A photo from ‘Julie Blackmon: Homegrown’

Photo: Courtesy of City of Chicago


In her stunning new photographic series, Homegrown, the Missouri artist Julie Blackmon snaps quiet, surreal portraits of family and domestic life.


9/6–11/2 Julie Blackmon: Homegrown. The photographer turns her camera on her family (she is one of nine children and a mother of three) to create elegantly composed domestic scenes, formally staged like early-modern Dutch paintings. 300 W Superior. edelmangallery.com.


Visitors viewing art

Photo: Peter Honnemann


More art! The funky-glasses crowd will converge on Navy Pier for Chicago’s premier art fair, back for year two with 120 galleries and stimulating daily lectures.


9/19–22 Returning for its second year to Navy Pier, the Jeanne Gang–designed art fair showcases 120 international contemporary and modern galleries. Navy Pier, 600 E Grand. expochicago.com.


Glenn Kotche

Photo: Michele Almeida


When the Wilco percussionist Glenn Kotche headlines a weeklong fest honoring Beethoven, you know the 18th-century romantic composer is in vogue again.


9/7–15 More sprawling, more dense, and kitchen sinkier than ever, Chicago’s own European village festival in the big city returns for a third year. Organizers promise more than 100 events over the nine-day love-themed affair, including an opening concert in which Matthias Pintscher leads J. S. Bach’s St. John Passion, followed by a masquerade party riffing on Dante.
9/9–10 The pianist Christopher O’Riley and the cellist Matt Haimovitz bring cool-kid energy to performances.
9/12, 14 The Wilco drummer and new-music dabbler Glenn Kotche performs and presents new commissions.
9/14–15 Pintscher leads the festival orchestra in two concerts bejeweled with Beethoven symphonies (Nos. 5 and 6). Other musicians involved: Derek Bermel, JACK Quartet, Rachel Kolly d’Alba, Spektral Quartet, Dal Niente, ICE, and too many others to list here. Side dishes include visual art, literature, fashion, panels, master classes, and cryptozoological taxidermy. (Just kidding about the taxidermy. Maybe next year).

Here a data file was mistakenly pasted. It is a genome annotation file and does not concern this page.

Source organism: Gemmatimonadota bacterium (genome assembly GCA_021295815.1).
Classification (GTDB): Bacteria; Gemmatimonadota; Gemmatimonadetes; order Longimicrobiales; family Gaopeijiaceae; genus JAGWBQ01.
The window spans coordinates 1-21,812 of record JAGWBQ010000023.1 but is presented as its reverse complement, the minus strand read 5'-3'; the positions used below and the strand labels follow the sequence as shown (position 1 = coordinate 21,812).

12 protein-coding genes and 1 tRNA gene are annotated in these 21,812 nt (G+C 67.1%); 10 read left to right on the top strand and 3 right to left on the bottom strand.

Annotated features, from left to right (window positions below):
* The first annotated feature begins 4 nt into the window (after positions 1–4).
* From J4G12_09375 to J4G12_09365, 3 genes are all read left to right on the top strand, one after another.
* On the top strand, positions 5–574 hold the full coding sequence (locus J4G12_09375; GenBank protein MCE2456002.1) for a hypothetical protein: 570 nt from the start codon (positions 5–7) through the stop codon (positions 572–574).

Most performances at Merit School of Music, 38 S Peoria. Details, prices: internationalbeethovenproject.com.


Chuck Smith

Photo: Zoe McKenzie Photography


Chicago theatre stalwart Chuck Smith stages the story of the rollicking, riotous 1937 train between Chicago and New Orleans at the Goodman Theatre.


9/14–10/20 The heroic history of Pullman porters—the African American men who loaded baggage, took tickets, and otherwise served the passengers on the titular train line—takes center stage in Cheryl West’s multigenerational journey from Chicago to New Orleans. $24–$81. Goodman Theatre, 170 N Dearborn. goodmantheatre.org.


Neko Case

Photo: Dave Martin/AP


Sing summer’s swan song to the tunes of country-rocker Neko Case, who headlines the first festival of the fall.


9/6 at 4:30, 9/7 at 12:30 The acts this year might get a little unpredictable. College-rock headliners Young the Giant might don fur coats for a cover of R. Kelly’s “Ignition”; wild horse singer-songwriter Neko Case is likely to give stage time to her backup singer, the local siren Kelly Hogan; and might Hideout Block Party mayor Jeff Tweedy appear in his collaborator Mavis Staples’s set? The one sure bet: Retro cover band Girl Group Chicago will blow everyone away. $60. Hideout, 1354 W Wabansia. hideoutchicago.com.

For more things to do in Chicago this month, see our C Notes blog.